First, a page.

If there is something you would like to do, don’t put it off. Do it right away. Don’t wake up one morning and say, “Why didn’t I do that when I thought about it?” Last week I wrote about my pal Stewart Mott. He was a great friend who helped me through some very tough times. Yesterday I saw in the New York Times that he had passed away. Just in case you missed it I’d like to share some of the parts I think he would have liked the best. Some of it is quoted directly and with some I took a little liberty.
(Stewart was) a philanthropist whose gifts to progressive and somewhat offbeat causes were often upstaged by his eccentricities... Irreverent, good-looking and effusive, Mr. Mott seemed tailor made for the 60’s and 70’s... Mr. Mott seemed to relish poking his finger I the eye of GM, a company that is father helped to shape (and was later the largest stockholder.) Mr. Mott officially told the election commission that his job was “maverick”. He listed himself as “philanthropist” in the Manhattan phone book – he preferred ‘avant-garde philanthropist’ but space was limited... In 1971 he told the New Yorker that his “philanthropy is hearty, robust and full-bodied but it still needs a few years of aging before it will develop fully”... When the Washington Post reported that he had slept with 40 women over an eight month period, he issued a correction saying it was only 20.
Despite the relationship to GM when Stewart drove, it was usually a Volkswagen. Additionally, he gave me a Volkswagen as a gift in 1977. I had just been appointed as the Director of the International Visitors Program at the State Department. Because I was a new Carter appointee and one of the youngest people in such a high level job, I had a parking space in the building. (This was a real perk). I was new to Washington ways and the job, and naïve doesn’t begin to describe my expectations. Anyway, The Washington Post, which actually did good gossip in those days, wrote a piece about the car/gift. I was mortified, maybe horrified when Stewart called me to say he had seen the piece and thought it wonderful that I had become the “talk of the town” at such an early stage in my international career. He convinced me not only to laugh about it but to understand that this was the kind of thing that gave you access to a Washington that could actually be fun.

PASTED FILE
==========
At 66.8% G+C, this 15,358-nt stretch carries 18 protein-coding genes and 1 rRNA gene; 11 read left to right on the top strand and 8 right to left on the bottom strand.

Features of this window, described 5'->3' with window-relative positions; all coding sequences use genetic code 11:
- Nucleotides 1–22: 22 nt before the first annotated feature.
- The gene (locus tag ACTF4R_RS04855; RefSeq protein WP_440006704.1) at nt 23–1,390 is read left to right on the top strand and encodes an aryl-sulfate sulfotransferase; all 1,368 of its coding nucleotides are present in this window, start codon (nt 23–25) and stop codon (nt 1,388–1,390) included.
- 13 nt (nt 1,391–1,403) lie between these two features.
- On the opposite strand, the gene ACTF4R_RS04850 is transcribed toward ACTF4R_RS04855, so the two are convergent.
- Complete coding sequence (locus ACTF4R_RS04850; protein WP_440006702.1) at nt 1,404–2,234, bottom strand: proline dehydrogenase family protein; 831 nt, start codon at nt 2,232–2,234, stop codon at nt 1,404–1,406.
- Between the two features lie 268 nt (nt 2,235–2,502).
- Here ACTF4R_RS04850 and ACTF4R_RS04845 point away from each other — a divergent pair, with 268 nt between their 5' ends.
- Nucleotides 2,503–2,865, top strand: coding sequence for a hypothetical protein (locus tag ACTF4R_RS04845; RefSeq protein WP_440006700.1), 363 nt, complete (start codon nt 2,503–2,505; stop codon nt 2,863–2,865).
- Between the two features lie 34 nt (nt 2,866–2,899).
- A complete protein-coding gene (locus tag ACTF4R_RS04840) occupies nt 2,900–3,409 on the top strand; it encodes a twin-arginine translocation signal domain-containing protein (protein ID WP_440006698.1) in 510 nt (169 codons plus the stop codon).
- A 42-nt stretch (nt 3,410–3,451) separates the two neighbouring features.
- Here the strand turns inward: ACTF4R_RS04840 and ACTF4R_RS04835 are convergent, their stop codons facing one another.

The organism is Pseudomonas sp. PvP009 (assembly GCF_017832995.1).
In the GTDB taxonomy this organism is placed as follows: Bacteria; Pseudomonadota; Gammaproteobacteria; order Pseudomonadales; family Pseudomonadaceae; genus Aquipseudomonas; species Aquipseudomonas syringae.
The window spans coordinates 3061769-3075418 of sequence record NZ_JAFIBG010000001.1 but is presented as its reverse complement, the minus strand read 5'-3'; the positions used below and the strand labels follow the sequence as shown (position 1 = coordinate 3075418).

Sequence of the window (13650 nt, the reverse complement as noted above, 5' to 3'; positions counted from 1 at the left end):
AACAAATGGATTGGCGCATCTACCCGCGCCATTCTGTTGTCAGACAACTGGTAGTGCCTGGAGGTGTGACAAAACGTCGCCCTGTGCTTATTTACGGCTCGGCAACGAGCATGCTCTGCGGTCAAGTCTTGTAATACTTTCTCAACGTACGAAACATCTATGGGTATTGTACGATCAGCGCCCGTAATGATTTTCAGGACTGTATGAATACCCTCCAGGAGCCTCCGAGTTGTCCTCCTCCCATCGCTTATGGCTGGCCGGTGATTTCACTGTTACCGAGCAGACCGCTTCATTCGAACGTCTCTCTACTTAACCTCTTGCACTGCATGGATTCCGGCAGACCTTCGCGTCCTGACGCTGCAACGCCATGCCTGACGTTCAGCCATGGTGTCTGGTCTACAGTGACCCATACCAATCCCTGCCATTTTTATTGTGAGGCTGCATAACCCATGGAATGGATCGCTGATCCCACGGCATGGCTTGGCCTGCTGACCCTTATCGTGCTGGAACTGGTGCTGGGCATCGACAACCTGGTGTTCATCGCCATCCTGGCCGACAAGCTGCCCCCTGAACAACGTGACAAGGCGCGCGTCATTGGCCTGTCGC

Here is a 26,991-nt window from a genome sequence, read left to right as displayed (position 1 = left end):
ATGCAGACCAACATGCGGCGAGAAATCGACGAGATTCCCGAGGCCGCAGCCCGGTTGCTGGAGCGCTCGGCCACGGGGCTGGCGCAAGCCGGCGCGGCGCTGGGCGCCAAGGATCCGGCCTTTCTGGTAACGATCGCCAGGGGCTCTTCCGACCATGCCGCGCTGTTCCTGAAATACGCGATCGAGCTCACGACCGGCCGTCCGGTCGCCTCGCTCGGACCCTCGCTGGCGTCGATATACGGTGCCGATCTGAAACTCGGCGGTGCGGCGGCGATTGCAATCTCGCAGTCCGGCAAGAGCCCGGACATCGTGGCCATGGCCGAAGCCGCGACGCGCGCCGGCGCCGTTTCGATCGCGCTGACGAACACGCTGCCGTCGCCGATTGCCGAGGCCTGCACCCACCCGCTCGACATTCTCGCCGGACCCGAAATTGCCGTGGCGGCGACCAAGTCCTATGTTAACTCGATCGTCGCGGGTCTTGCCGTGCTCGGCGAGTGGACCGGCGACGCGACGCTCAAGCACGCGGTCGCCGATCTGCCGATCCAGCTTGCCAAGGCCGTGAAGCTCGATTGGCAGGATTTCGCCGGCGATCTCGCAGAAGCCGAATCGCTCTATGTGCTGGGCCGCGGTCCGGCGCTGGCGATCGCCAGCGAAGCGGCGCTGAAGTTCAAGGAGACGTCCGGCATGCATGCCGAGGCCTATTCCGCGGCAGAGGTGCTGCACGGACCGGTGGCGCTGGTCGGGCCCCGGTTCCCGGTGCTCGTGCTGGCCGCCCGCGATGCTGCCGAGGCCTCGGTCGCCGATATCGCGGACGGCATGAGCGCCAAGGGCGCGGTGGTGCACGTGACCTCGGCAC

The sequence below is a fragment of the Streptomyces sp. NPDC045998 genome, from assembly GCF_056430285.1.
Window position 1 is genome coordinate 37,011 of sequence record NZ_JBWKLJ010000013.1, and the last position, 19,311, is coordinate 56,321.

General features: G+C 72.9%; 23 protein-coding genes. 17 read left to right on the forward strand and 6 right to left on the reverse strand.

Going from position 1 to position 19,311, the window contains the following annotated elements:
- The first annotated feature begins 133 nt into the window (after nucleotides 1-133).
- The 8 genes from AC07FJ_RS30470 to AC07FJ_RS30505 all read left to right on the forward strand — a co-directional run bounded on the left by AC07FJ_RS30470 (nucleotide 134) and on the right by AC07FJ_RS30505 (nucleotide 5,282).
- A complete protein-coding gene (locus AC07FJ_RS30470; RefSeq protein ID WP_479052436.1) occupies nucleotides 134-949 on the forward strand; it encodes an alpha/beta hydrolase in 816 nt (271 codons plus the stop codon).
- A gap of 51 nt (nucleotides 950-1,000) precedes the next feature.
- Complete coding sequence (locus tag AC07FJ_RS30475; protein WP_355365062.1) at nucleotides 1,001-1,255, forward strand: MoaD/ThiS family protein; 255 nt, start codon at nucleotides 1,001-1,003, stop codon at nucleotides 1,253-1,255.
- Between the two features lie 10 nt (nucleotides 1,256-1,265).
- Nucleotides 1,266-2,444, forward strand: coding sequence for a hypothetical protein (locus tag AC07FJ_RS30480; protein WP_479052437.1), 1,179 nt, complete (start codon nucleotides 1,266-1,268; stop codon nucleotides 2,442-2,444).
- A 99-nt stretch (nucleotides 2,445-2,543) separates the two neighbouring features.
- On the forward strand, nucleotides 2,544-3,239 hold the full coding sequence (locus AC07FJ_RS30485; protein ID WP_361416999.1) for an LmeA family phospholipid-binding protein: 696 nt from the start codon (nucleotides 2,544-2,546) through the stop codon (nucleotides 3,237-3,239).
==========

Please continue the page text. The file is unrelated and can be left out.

Stewart had been battling cancer for years. I knew he was sick and I thought about him quite frequently. I wanted to talk to him, but time passed and I was lazy about locating him. We reconnected a few weeks ago. He wasn’t strong enough to come to the phone the first time I called so I left a message. Within minutes he called me back. He shared that he might have to beg off but he did want to catch up. We had a number of phone calls where we talked about old times, parties at the Trust, Bermuda trips, vacations, the kids, what was going on in our lives and, of course, the election. He did ask my indulgence on a number of calls when he felt too weak to go on, but his spirit was never weak—just his body.
The last time we talked he asked if I could come and see him. I had only one or two days left before I had to go to Boston, DC, and Seattle. I very much wanted to see him and I promised him I would call and come up as soon as I got back in the middle of June. He said I could take the train, and since neither of us had our Volkswagens anymore, he would send someone to pick me up at the station. The calls were loving and affectionate, and I was looking forward to my return so we could finally get together. But he didn’t live long enough for me to take the Metro North to what I think was the Mott estate in Westchester.
What a dope I was. I should have gotten on the train and gone when I had a few hours. After all those years of absence and finally reconnecting, I didn’t get to say goodbye to my dear friend.
I always used to say that I didn’t want to die on a plane where someone more famous than myself was killed because the reports would be “Mr/Ms famous was killed today) and there would be a long glorious obit at the end of which would be, “also dead...”
So I don’t mean to slight him in anyway, but Tim Russert also died yesterday. I knew Tim for many years but we weren’t friends. He was a great guy who made the transition from political staff to reporter without having told insider secrets and without having to throw anyone he worked for under a bus. He was smart, articulate, full of humor and insightful about life and the world. There are hundreds of people who are much more qualified to talk about Tim than I. Although they were certainly very different, Tim and Stewart did share a love of politics, justice and this country. The world lost two great souls yesterday. May they both rest in peace (Stewart always wanted peace).